It was the technique of one particular stroke that made Fred Perry into a world champion—and probably the best tennis player Great Britain has ever produced.

The knack of making the stroke baffled the promising Briton for so long that he was on the verge of giving up in despair. He had been advised that to get very far, he would have to learn to take the ball early on his continental forehand, the racket mak­ing impact instantly as the ball rose from the court.

For months he could not master the timing. Then suddenly, like riding a bicycle, it came to him and he was on his way—on his way to the net on a running forehand, going forward with the swing of the racket to gain good volleying position if the drive did not win outright. It took him to three Wimbledon Championships, three U.S. titles, an Australian and a French title and a lucrative pro career.

Born May 18, 1909, in Stockport, England, the right-handed Frederick John Perry did not take up tennis until he was 18 years old. But he had good coaching and took to the game quickly, for he had been playing table tennis for years and winning tourna­ments and international recognition.

Perry developed an undercut backhand that came off with surprising pace. He hit the ball smartly with good length and reg­ularity on the serve, was sharp and sound with his smash, perfect in his footwork and timing, and volleyed with dispatch. None of his strokes was overpowering, but his attack was impetuous and relentless, ever challenging, and he ran like a deer in retrieving.

He was the completely equipped and efficient adversary, jaunty, a bit cocky in his breezy self-assurance, with gallery appeal. He could be sarcastic and some thought him egotistical, but it was a pose and he had an ever-ready grin. He cut a hand­some figure with his regular features, raven black hair, and phy­sique that was perfection for the game. Once he developed the stroke that had eluded him, he was virtually unstoppable.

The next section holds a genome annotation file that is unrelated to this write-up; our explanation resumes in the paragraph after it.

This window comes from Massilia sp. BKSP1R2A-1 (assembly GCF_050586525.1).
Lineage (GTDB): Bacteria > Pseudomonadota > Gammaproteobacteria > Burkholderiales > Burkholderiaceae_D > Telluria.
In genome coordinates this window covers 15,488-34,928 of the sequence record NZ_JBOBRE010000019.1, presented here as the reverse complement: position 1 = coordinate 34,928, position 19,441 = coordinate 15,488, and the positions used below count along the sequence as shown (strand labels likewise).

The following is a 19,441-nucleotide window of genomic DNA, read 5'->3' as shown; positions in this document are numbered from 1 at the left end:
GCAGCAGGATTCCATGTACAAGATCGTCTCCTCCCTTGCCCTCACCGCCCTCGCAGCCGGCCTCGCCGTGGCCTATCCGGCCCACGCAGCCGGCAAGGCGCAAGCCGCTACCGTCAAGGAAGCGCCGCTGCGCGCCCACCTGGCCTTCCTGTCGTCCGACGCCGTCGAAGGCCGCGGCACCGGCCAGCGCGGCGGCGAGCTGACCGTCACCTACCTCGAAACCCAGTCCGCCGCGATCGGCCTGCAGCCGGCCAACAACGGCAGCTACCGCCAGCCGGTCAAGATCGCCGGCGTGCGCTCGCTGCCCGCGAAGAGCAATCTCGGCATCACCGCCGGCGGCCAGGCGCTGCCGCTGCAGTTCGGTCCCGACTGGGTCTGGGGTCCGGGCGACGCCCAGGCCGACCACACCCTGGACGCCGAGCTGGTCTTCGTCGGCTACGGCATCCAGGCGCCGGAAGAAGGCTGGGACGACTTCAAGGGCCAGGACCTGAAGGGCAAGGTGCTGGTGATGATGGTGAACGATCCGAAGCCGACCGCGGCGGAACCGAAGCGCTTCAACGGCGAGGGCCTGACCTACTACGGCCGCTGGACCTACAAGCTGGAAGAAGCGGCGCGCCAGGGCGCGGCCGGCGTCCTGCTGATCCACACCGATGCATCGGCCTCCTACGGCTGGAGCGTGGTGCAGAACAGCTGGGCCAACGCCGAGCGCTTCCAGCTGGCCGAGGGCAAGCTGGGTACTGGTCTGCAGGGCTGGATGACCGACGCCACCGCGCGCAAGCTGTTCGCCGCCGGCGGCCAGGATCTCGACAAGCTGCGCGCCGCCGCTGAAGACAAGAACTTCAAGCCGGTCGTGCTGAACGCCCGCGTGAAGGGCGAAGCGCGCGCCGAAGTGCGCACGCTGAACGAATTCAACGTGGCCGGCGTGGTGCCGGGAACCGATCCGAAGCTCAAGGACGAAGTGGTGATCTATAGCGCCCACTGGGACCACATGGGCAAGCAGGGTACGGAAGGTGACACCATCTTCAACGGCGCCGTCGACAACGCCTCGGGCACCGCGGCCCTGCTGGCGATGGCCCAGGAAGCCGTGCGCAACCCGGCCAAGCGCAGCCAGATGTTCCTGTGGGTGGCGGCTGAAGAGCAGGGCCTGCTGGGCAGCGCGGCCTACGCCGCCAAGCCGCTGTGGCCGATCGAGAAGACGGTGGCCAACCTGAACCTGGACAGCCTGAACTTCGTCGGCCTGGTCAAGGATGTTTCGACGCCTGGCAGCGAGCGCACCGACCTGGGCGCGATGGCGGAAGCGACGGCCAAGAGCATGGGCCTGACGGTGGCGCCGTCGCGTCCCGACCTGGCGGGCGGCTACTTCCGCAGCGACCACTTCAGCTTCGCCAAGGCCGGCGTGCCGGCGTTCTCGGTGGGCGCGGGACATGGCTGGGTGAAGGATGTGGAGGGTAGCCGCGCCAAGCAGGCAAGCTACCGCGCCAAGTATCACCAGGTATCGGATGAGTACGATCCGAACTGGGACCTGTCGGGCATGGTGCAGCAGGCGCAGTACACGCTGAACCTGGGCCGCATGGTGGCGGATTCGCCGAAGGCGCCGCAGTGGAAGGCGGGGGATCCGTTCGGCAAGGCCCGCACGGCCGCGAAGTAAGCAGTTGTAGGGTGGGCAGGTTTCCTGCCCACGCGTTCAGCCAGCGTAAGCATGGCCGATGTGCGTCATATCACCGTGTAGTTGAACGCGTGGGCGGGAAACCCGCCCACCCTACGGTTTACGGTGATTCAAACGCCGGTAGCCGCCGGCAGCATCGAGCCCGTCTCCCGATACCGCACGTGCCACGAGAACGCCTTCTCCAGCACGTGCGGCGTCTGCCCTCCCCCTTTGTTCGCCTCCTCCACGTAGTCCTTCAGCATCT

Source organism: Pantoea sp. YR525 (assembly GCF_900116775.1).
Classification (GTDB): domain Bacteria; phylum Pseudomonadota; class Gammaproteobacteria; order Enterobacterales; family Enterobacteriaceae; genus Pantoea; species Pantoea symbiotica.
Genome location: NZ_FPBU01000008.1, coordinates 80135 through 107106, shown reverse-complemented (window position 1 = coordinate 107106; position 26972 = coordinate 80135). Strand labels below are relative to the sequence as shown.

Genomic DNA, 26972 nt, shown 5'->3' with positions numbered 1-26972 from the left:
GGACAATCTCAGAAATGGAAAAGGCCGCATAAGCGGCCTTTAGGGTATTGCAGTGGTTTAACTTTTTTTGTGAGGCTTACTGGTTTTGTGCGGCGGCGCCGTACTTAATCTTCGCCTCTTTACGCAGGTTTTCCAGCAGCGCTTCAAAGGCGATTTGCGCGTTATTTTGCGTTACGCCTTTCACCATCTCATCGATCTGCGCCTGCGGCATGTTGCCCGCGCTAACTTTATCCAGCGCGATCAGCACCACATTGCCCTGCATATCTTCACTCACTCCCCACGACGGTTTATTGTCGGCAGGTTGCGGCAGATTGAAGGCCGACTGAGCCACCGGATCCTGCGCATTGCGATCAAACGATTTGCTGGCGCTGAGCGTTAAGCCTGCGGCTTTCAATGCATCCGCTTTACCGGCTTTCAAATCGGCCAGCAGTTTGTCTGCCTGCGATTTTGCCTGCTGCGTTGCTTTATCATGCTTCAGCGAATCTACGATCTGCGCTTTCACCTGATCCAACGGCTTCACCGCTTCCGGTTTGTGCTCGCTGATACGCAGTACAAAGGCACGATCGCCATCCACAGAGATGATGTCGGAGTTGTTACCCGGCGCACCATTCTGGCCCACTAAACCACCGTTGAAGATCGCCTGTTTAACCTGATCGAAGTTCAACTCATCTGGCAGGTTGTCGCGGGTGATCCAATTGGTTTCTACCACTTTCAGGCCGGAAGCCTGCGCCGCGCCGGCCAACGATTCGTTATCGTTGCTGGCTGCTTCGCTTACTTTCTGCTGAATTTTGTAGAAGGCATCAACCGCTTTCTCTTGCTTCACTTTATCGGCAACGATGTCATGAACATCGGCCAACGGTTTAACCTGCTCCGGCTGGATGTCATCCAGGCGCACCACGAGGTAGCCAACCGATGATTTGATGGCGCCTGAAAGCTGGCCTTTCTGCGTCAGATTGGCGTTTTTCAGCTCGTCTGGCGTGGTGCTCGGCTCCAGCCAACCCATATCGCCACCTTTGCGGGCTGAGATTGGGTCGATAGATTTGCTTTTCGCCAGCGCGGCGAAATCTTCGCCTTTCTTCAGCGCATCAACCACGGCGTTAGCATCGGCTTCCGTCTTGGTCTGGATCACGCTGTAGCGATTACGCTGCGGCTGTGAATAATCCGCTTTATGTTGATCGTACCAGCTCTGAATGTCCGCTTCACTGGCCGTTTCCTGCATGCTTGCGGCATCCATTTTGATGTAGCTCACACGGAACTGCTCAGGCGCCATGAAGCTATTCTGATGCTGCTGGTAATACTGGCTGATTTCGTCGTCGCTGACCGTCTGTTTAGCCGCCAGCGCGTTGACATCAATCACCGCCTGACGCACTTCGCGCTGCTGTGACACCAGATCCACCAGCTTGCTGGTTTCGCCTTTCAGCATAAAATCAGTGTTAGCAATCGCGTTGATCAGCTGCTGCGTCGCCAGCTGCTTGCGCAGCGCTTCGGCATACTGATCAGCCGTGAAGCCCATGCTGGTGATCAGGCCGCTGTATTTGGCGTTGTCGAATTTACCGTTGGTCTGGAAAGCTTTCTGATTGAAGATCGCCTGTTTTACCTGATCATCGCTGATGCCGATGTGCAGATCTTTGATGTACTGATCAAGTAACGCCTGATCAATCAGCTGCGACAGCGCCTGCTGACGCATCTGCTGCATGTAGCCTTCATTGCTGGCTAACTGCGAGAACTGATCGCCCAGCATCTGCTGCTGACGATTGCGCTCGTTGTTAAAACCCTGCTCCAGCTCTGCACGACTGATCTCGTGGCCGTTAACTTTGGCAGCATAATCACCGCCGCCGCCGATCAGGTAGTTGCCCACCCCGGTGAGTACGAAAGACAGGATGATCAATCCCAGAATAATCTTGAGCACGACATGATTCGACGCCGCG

In 1933, Perry led the British to a 4-1 win over the U.S. in the inter-zone final and to the glorious 3-2 victory over France that brought the Davis Cup back to Britain after a wait of 21 years. As Stade Roland Garros boiled with patriotic fervor, and a seventh straight Cup in the balance for the home side, Fred icily erased a set point in the second to take the last match from rookie Andre Merlin, 4-6, 8-6, 6-2, 7-5. It was the climax of the greatest individual season for a Cup winner: 12-1 in singles, 4-2 in doubles.

Britain retained the Cup through 1936 as Perry won every singles match he played in the four challenge rounds. England had not produced a Wimbledon singles champion for a quarter-century, but Perry took care of that, too. He won three straight Wimbledon finals without loss of a set, defeating defender Jack Crawford in 1934, 6-3, 6-0, 7-5, and Gottfried von Cramm in 1935, 6-2, 6-4, 6-4, and again in 1936, 6-1, 6-1, 6-0.

At Forest Hills in 1933, he was the 6-3, 11-13, 4-6, 6-0, 6-1, stop­per as Crawford reached the U.S. final with an unprecedented Grand Slam within reach. The next year, Fred might have had the first Slam himself but for a quarterfinal defeat at the French by Italy’s Giorgio de Stefani, 6-2, 1-6, 9-7, 6-2.

Perry, a 6-footer, was also impressive elsewhere, winning the U.S. Championship in 1933, 1934 and 1936 (over Don Budge in 1936, 2-6, 6-2, 8-6, 1-6, 10-8, despite two match points), an assault interrupted only in 1935, when he suffered a painful kidney injury in a fall, and lost in the semifinals to Wilmer Allison. In 1934, he won the Australian Championship defeating Crawford 6-3, 7-5, 6-1, and in 1935, he won the French over von Cramm 6-3, 3-6, 6-1, 6-3. Fred was the first player to take all four majors, finish­ing with a total of eight major singles tites.

When Perry joined the pro tour, he drew huge crowds to see him play Ellsworth Vines and Tilden. Perry won the U.S. Pro Championship in both 1938, over Bruce Barnes, 6-3, 6-2, 6-4, and 1941 over Dick Skeen, 6-4, 6-8, 6-2, 6-3.

After his playing career, he became associated with the man­ufacturer of tennis clothing that bore his name, was a tennis cor­respondent for a London newspaper and took part in radio and television coverage of tennis. He was elected to the Hall of Fame in 1975 and died Feb. 2, 1995, in Melbourne. He ranked in the world’s Top 10 from 1931 through 1936, No. 1 the last three years.

MAJOR TITLES (14)—Australian singles, 1934; French singles, 1935; Wimbledon singles. 1934-35-36; U.S. singles, 1933-34, 36; Australian doubles, 1934; French dou­bles, 1933; French mixed, 1932; Wimbledon mixed 1935-36; U.S. mixed. 1932. DAVIS CUP—1931-32-33-34-35-36, 34-4 singles, 11-3 doubles. SINGLES RECORD IN THE MAJORS—Australian (7-1), French (22-5), Wimbledon (35-5), U.S. (34-4).